Is like children
In the market place.
They call to one another.
But you did not dance.
But you did not weep.’”
ὅμοιοί εἰσιν παιδίοις τοῖς ἐν ἀγορᾷ καθημένοις καὶ προσφωνοῦσιν ἀλλήλοις ἃ λέγει Ηὐλήσαμεν ὑμῖν καὶ οὐκ ὠρχήσασθε· ἐθρηνήσαμεν καὶ οὐκ ἐκλαύσατε.
Luke indicated that Jesus said this generation was like little children (ὅμοιοί εἰσιν παιδίοις) sitting in the market place (τοῖς ἐν ἀγορᾷ καθημένοις). They would call to one another (καὶ προσφωνοῦσιν ἀλλήλοις ἃ), saying that they played the flute for them (λέγει Ηὐλήσαμεν ὑμῖν), but they would not dance (καὶ οὐκ ὠρχήσασθε). They wailed or sang a dirge (ἐθρηνήσαμεν), but they would not weep (καὶ οὐκ ἐκλαύσατε). Matthew, chapter 11:16-17, had a similar statement, indicating a possible common Q source. Jesus took on this childish generation, since they were like little kids sitting in the market places calling to each other, as if playing games. These spoiled little children grumbled about everything. This childish generation complained that John and Jesus would not dance to their flute playing. They would not wail and lament when they wanted them to join their dirge. Jesus and John the Baptist would not play their childish games by dancing and mourning at the drop of a hat. Are you part of a childish generation?
“But to what
Shall I compare
Sitting in the market places.
They are calling
To one another.”
Τίνι δὲ ὁμοιώσω τὴν γενεὰν ταύτην; ὁμοία ἐστὶν παιδίοις καθημένοις ἐν ταῖς ἀγοραῖς ἃ προσφωνοῦντα τοῖς ἑτέροις
Then Matthew has Jesus take on the present generation, calling it childish. Luke, chapter 7:31, has a similar statement, indicating a possible common Q source. Jesus, via Matthew, wanted to know to what he should compare this generation to (Τίνι δὲ ὁμοιώσω τὴν γενεὰν ταύτην). He decided that it was like little kids sitting in the market places (ὁμοία ἐστὶν παιδίοις καθημένοις ἐν ταῖς ἀγοραῖς) calling to each other (ἃ προσφωνοῦντα τοῖς ἑτέροις), as if playing games.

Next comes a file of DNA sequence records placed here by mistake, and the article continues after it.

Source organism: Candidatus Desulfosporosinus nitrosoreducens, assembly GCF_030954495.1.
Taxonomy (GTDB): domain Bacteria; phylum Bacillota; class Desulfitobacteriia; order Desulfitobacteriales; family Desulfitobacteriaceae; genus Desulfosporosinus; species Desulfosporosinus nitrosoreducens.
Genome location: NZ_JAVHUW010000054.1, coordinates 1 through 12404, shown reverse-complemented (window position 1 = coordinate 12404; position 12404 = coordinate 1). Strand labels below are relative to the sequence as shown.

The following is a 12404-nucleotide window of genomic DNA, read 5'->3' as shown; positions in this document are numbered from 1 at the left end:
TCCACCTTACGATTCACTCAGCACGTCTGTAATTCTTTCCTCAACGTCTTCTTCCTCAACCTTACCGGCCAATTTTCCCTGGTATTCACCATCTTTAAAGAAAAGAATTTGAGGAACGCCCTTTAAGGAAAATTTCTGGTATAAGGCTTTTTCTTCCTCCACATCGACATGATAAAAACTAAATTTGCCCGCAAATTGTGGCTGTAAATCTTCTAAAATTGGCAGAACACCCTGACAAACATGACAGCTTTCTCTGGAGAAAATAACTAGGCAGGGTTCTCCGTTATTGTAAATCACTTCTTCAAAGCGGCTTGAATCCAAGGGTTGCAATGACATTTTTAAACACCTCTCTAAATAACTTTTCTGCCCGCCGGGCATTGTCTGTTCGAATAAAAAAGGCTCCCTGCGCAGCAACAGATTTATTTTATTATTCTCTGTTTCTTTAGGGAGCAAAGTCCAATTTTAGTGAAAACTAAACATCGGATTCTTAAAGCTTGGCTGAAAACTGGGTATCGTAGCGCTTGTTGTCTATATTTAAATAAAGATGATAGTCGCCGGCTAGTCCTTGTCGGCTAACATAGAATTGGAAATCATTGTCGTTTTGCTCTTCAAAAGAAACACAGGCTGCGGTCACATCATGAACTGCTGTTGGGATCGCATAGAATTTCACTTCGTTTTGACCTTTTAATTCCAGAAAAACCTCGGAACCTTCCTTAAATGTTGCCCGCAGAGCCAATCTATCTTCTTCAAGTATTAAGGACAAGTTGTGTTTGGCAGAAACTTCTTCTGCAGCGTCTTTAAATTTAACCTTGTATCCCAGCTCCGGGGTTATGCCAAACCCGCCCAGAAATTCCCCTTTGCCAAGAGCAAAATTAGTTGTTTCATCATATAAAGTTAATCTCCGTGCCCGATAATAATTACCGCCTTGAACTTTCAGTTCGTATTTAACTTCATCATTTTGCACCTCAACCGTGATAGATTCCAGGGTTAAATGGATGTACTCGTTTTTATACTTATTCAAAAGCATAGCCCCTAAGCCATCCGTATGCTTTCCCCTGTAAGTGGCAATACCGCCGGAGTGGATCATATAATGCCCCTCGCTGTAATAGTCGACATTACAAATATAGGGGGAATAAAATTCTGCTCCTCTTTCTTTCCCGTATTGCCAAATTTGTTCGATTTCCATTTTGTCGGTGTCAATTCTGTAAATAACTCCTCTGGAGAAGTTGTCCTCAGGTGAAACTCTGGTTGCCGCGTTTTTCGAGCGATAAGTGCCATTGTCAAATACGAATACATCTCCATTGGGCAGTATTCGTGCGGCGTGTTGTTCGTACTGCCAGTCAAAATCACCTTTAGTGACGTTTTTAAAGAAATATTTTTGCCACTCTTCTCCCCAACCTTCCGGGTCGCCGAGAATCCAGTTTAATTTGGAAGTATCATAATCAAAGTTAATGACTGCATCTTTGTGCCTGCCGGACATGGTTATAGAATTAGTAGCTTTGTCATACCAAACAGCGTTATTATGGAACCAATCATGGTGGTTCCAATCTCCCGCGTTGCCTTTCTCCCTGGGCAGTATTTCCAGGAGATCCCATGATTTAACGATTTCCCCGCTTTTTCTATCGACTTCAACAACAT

“He has put my family far from me.
My acquaintances are wholly estranged from me.
My relatives and my close friends have failed me.
The guests in my house have forgotten me.
My servant girls count me as a stranger.
I have become an alien in their eyes.
I call to my servant,
But he gives me no answer.
I must myself plead with him.
My breath is repulsive to my wife.
I am loathsome to my own family.
Even young children despise me.
When I rise,
They talk against me.
All my intimate friends abhor me.
Those whom I loved have turned against me.
My bones cling to my skin and to my flesh.
I have escaped by the skin of my teeth.
Have pity on me!
Have pity on me!
O you my friends,
The hand of God has touched me!
Why do you,
Why are you never satisfied with my flesh?”
Job was an outcast from his family and friends. Everyone had failed him. His own house guests have forgotten him. As if to impress us with his wealth, his servant girls now treat him like a stranger. His servants do not answer him so that now he has to actually plead with them to do things. His wife did not like his breath. Even little kids ran away from him and talked behind his back. His bones clung to his skin since he seemed to lose weight. His teeth were in bad shape. He wanted God to have pity on him. He wanted to know why God was pursuing him. Why was everybody after him?